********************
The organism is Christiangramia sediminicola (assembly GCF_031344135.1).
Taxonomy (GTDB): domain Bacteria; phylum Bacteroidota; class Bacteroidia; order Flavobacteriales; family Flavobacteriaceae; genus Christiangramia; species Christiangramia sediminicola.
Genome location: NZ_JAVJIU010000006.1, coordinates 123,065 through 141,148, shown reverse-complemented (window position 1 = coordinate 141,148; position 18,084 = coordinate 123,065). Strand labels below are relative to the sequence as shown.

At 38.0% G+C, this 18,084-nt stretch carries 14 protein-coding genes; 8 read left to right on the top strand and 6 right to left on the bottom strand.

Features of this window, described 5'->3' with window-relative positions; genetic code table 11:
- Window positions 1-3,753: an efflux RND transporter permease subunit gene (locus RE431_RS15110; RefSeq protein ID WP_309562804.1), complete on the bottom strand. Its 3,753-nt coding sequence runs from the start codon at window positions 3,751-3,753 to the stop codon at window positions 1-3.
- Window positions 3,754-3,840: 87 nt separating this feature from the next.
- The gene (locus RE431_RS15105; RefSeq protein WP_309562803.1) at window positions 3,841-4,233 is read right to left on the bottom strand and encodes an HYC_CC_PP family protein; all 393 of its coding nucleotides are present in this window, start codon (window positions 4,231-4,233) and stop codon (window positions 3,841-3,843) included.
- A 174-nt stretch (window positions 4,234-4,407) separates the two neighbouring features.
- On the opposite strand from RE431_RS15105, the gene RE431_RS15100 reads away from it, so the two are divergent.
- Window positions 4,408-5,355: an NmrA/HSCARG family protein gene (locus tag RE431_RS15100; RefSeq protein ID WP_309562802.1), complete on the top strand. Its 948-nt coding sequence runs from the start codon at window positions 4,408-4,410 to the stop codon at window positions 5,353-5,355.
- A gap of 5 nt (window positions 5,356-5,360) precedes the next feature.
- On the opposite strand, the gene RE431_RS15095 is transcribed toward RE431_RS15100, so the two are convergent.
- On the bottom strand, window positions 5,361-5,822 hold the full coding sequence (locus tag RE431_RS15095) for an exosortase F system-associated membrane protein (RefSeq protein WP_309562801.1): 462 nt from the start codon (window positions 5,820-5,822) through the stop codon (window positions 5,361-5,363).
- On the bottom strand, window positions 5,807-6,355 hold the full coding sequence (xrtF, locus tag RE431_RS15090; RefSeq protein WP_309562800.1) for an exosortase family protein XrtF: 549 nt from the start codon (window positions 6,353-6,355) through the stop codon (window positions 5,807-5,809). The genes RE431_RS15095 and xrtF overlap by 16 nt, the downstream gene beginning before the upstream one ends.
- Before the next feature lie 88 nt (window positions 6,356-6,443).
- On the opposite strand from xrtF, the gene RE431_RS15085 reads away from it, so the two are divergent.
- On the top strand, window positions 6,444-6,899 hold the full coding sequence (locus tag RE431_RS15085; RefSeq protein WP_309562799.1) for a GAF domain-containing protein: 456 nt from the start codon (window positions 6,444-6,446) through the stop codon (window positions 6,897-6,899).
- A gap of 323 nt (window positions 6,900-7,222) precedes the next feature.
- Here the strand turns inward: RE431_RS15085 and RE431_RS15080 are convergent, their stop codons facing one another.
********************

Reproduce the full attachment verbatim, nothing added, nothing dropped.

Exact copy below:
The organism is Christiangramia sediminicola (assembly GCF_031344135.1).
Taxonomy (GTDB): domain Bacteria; phylum Bacteroidota; class Bacteroidia; order Flavobacteriales; family Flavobacteriaceae; genus Christiangramia; species Christiangramia sediminicola.
Genome location: NZ_JAVJIU010000006.1, coordinates 123,065 through 141,148, shown reverse-complemented (window position 1 = coordinate 141,148; position 18,084 = coordinate 123,065). Strand labels below are relative to the sequence as shown.

At 38.0% G+C, this 18,084-nt stretch carries 14 protein-coding genes; 8 read left to right on the top strand and 6 right to left on the bottom strand.

Features of this window, described 5'->3' with window-relative positions; genetic code table 11:
- Window positions 1-3,753: an efflux RND transporter permease subunit gene (locus RE431_RS15110; RefSeq protein ID WP_309562804.1), complete on the bottom strand. Its 3,753-nt coding sequence runs from the start codon at window positions 3,751-3,753 to the stop codon at window positions 1-3.
- Window positions 3,754-3,840: 87 nt separating this feature from the next.
- The gene (locus RE431_RS15105; RefSeq protein WP_309562803.1) at window positions 3,841-4,233 is read right to left on the bottom strand and encodes an HYC_CC_PP family protein; all 393 of its coding nucleotides are present in this window, start codon (window positions 4,231-4,233) and stop codon (window positions 3,841-3,843) included.
- A 174-nt stretch (window positions 4,234-4,407) separates the two neighbouring features.
- On the opposite strand from RE431_RS15105, the gene RE431_RS15100 reads away from it, so the two are divergent.
- Window positions 4,408-5,355: an NmrA/HSCARG family protein gene (locus tag RE431_RS15100; RefSeq protein ID WP_309562802.1), complete on the top strand. Its 948-nt coding sequence runs from the start codon at window positions 4,408-4,410 to the stop codon at window positions 5,353-5,355.
- A gap of 5 nt (window positions 5,356-5,360) precedes the next feature.
- On the opposite strand, the gene RE431_RS15095 is transcribed toward RE431_RS15100, so the two are convergent.
- On the bottom strand, window positions 5,361-5,822 hold the full coding sequence (locus tag RE431_RS15095) for an exosortase F system-associated membrane protein (RefSeq protein WP_309562801.1): 462 nt from the start codon (window positions 5,820-5,822) through the stop codon (window positions 5,361-5,363).
- On the bottom strand, window positions 5,807-6,355 hold the full coding sequence (xrtF, locus tag RE431_RS15090; RefSeq protein WP_309562800.1) for an exosortase family protein XrtF: 549 nt from the start codon (window positions 6,353-6,355) through the stop codon (window positions 5,807-5,809). The genes RE431_RS15095 and xrtF overlap by 16 nt, the downstream gene beginning before the upstream one ends.
- Before the next feature lie 88 nt (window positions 6,356-6,443).
- On the opposite strand from xrtF, the gene RE431_RS15085 reads away from it, so the two are divergent.
- On the top strand, window positions 6,444-6,899 hold the full coding sequence (locus tag RE431_RS15085; RefSeq protein WP_309562799.1) for a GAF domain-containing protein: 456 nt from the start codon (window positions 6,444-6,446) through the stop codon (window positions 6,897-6,899).
- A gap of 323 nt (window positions 6,900-7,222) precedes the next feature.
- Here the strand turns inward: RE431_RS15085 and RE431_RS15080 are convergent, their stop codons facing one another.